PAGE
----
June 30, 2016
I read “Google Tools Up with Its Spanner Database, Looks for a Fight with AWS.” Interesting. Google continues to innovate in data management systems. Its MapReduce tool helped “spark” the Hadoopers. Now Spanner is moving into a cloud war fighting machine. The write up reports:
Google has gone on the record to talk about Spanner in the past, saying its an SQL-like database that can run across multiple data centers, and is capable of scaling up to millions of machines in hundreds of data centers and trillions of database rows. It is “the first system to distribute data at global scale and support externally-consistent distributed transactions,” Google has said. Spanner’s most appealing feature is that it supports synchronous replication, which means that any changes made to the database will automatically be replicated across every data center in real-time, so the data stays consistent regardless of where it’s accessed from.
But what is interesting to me is the headline: “A fight with AWS.” Let’s see how the Amazon fight is progressing. Amazon has a big cloud business. Amazon has a number of options to expand its enterprise services. Amazon has a big ecommerce business the costs of which are partially offset by the Amazon cloud business. Amazon has a search system which in my opinion is a work in progress.
Google has a fight with the EU and the challenge of those Facebookers’ surging ad business. Google also has the task of solving death and getting the Loon balloons aloft and generating revenue. Now the company, according to the write up, wants to fight with Amazon.
Fascinating. Oh, and details of the new data management system and its application to folks with real world problems? Not much info. I love to sit on the sidelines when companies allegedly engage in a multi-front war.
Stephen E Arnold, June 30, 2016
June 30, 2016
Here are the five secrets so you too can be like Larry Page. If you want to solve death and do the flying cars, follow the steps in “5 Secrets of Google As Revealed by Larry Page.” And what are the secrets one may ask? I summarized them in the table below and provided an example of the do as I say, not do as I do insights. Enjoy.
|Larry Secret||Example in Action|
|Keep reaching for perfection||Google search. It just gets more and more advertising like and less and less about precision and recall|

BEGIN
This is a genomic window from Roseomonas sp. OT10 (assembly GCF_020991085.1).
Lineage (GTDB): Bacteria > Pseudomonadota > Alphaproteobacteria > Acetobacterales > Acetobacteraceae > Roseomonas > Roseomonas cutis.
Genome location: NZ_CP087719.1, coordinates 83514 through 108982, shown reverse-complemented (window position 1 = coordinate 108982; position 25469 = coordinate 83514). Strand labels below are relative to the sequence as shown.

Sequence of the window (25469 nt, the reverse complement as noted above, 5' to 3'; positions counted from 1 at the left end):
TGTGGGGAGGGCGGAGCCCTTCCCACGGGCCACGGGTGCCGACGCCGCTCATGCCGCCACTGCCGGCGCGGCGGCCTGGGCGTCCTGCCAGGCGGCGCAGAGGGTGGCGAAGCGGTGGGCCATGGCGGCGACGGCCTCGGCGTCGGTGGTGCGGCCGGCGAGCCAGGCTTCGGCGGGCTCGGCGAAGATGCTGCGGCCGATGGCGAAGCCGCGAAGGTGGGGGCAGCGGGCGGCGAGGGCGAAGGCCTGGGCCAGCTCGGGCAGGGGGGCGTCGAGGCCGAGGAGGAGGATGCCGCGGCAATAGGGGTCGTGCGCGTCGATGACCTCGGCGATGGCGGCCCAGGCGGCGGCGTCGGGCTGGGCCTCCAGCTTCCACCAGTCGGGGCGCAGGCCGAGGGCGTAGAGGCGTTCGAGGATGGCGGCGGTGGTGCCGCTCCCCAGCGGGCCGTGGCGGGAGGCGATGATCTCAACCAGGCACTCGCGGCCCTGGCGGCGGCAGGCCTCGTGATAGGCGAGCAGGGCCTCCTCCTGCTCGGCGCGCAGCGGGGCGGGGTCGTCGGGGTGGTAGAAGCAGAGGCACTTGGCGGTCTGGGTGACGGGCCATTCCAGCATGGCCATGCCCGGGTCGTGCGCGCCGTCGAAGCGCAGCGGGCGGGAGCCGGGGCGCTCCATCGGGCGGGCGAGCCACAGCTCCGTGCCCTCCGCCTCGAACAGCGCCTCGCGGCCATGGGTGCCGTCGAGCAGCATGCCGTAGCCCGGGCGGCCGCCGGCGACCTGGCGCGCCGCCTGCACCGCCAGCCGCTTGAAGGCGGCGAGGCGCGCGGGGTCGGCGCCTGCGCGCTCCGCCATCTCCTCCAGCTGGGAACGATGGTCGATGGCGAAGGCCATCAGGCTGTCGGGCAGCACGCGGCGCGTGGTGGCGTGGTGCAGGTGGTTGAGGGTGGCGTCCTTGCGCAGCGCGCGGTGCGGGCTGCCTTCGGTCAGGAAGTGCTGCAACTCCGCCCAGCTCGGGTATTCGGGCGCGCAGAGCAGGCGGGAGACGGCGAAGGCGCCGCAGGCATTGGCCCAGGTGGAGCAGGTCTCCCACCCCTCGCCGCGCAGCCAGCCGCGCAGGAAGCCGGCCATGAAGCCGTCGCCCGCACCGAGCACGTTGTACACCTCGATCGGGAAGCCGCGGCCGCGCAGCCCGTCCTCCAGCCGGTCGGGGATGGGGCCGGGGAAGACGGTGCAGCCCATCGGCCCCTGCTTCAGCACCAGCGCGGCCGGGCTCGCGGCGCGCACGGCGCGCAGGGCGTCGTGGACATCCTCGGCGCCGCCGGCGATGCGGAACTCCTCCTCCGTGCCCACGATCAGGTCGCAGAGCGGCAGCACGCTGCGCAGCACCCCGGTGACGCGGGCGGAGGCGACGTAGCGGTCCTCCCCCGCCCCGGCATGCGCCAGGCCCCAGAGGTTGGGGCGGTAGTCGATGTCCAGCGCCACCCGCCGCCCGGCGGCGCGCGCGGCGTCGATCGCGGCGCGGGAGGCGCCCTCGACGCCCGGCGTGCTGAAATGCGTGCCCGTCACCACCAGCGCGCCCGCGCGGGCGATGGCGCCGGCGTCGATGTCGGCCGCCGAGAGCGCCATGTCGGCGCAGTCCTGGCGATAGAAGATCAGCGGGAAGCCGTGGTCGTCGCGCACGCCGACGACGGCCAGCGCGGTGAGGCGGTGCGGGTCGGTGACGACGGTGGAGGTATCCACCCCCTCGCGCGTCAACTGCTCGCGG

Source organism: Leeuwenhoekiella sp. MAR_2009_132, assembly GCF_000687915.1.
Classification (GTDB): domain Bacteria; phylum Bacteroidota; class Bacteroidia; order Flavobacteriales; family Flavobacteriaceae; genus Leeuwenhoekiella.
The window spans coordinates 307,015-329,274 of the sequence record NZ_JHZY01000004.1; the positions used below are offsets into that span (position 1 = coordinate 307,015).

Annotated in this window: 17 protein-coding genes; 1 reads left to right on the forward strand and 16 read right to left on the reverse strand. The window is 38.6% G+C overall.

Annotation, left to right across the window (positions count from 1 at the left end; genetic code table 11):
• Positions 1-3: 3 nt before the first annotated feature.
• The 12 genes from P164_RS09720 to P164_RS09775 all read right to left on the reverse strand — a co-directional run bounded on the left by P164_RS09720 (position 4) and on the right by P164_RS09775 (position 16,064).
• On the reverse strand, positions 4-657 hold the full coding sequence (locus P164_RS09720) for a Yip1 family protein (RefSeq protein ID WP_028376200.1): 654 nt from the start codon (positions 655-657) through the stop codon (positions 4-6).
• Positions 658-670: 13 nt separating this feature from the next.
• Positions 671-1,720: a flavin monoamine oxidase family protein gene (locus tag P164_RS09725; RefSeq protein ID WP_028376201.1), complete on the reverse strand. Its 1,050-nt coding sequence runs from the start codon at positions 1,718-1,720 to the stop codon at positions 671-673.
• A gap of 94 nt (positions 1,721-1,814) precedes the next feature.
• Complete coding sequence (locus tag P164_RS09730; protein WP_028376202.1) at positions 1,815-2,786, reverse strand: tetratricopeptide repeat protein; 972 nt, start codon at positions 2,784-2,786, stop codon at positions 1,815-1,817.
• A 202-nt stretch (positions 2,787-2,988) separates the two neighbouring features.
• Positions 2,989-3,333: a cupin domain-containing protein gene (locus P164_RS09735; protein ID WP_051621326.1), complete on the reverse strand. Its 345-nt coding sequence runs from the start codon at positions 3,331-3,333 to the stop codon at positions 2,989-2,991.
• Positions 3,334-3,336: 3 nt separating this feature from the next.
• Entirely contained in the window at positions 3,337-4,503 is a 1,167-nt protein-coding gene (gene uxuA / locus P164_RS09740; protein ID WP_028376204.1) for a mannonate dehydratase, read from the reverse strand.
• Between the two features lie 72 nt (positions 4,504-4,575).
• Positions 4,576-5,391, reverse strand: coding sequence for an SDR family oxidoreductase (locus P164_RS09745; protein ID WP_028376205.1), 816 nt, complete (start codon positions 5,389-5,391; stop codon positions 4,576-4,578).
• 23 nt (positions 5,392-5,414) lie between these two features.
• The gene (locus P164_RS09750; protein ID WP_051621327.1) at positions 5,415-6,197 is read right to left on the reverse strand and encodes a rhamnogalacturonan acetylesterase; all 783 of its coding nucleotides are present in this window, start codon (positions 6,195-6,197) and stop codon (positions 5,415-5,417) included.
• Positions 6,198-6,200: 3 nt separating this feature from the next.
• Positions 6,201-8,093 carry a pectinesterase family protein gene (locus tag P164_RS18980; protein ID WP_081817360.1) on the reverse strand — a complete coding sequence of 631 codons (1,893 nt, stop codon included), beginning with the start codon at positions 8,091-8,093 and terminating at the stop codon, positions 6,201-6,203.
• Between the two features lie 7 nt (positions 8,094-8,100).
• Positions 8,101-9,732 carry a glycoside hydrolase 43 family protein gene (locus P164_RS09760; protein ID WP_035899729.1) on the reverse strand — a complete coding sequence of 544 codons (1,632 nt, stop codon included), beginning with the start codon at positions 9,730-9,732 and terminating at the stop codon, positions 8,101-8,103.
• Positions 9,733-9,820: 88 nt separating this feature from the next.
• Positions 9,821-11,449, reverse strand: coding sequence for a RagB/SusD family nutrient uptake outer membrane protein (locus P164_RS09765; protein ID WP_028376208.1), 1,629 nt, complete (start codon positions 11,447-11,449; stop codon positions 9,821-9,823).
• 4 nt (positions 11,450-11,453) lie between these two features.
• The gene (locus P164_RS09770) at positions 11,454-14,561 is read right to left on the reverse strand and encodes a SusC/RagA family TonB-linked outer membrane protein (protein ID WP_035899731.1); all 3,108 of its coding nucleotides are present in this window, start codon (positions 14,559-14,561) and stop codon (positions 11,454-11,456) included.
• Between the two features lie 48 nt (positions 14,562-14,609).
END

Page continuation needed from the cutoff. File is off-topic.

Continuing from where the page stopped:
|Too few is better than too many||Yep focus. Alphabet Google is solving death and most recently developing super powers for mass transportation. And there are the Google products. Lots and lots of products.|
|Work for fun and a cause, not for money.||As one of the richest people in the world, who worries about clean water, paying rent, and feeding one’s family. Party time.|
|Pay attention to trends.||There is that social networking trend which Facebook dominates. Google’s social initiative? Well, it is aware of the Facebook ad thing.|
|Do good for the world.||Apparently the fragile European Union does not see much good in some of the Google actions, hence the contentious anti trust allegations.|
You now have the secret to success minus the contribution of certain Almaden research scientists, former AltaVista wizards, the Yahoo, GoTo, Overture ad thing, and a few other minor ingredients. Have at it.
Stephen E Arnold, June 30, 2016
June 30, 2016
Chatbots are providing something alright. These days it’s more like entertainment. Venture Beat shared an article highlighting the latest, Microsoft’s Tay chatbot comes back online, says it’s ‘smoking kush’ in front of the police. Tay, the machine-learning bot, was designed to “be” a teenage girl. Microsoft’s goal with it was to engage followers of a young demographic while simultaneously learning how to engage them. The article explains,
“Well, uh, Microsoft’s Tay chatbot, which got turned off a few days ago after behaving badly, has suddenly returned to Twitter and has started tweeting to users like mad. Most of its musings are innocuous, but there is one funny one I’ve come across so far. “i’m smoking kush infront the police,” it wrote in brackets. Kush is slang for marijuana, a drug that can result in a fine for possession in the state of Washington, where Microsoft has its headquarters. But this is one of hundreds of tweets that the artificial intelligence-powered bot has sent out in the past few minutes.”
Poised by some sources as next-generation search, or a search replacement, chatbots appear to need a bit of optimization, to put it lightly. This issue occurred when the chatbot should have still been offline undergoing testing, according to Microsoft. But when it was only offline because of learning bullying and hate speech from trolls who seized on the nature of its artificial intelligence programming. Despite the fact it is considered AI, is this smart software? There is a little important something called emotional intelligence.
Megan Feil, June 30, 2016
June 30, 2016
The San Diego Comic-Con is the biggest geek and pop culture convention in the country and it needs to be experienced to be believed. Every year the San Diego Comic-Con gets bigger and more complex as attendees and the guests demand more from the purveyors. If you are at Comic-Con, then you need to think big. Thinking big requires thinking differently, which is why it would seem “IBM And Comic-Con HQ Make Strange Bedfellows” says Fortune.
IBM announced that they have teamed with Lionsgate to run a Comic-Con HQ video channeled powered by IBM’s cloud. The on-demand channel will premiere during 2016’s Comic-Con. Comic-con attendees and those unfortunate not to purchase a ticket have demanded video streaming services for years, practically ever since it became possible. Due to copyright as well as how to charge attendees for the service have kept video on-demand on the back burner, but now it is going to happen and it is going to be a challenge.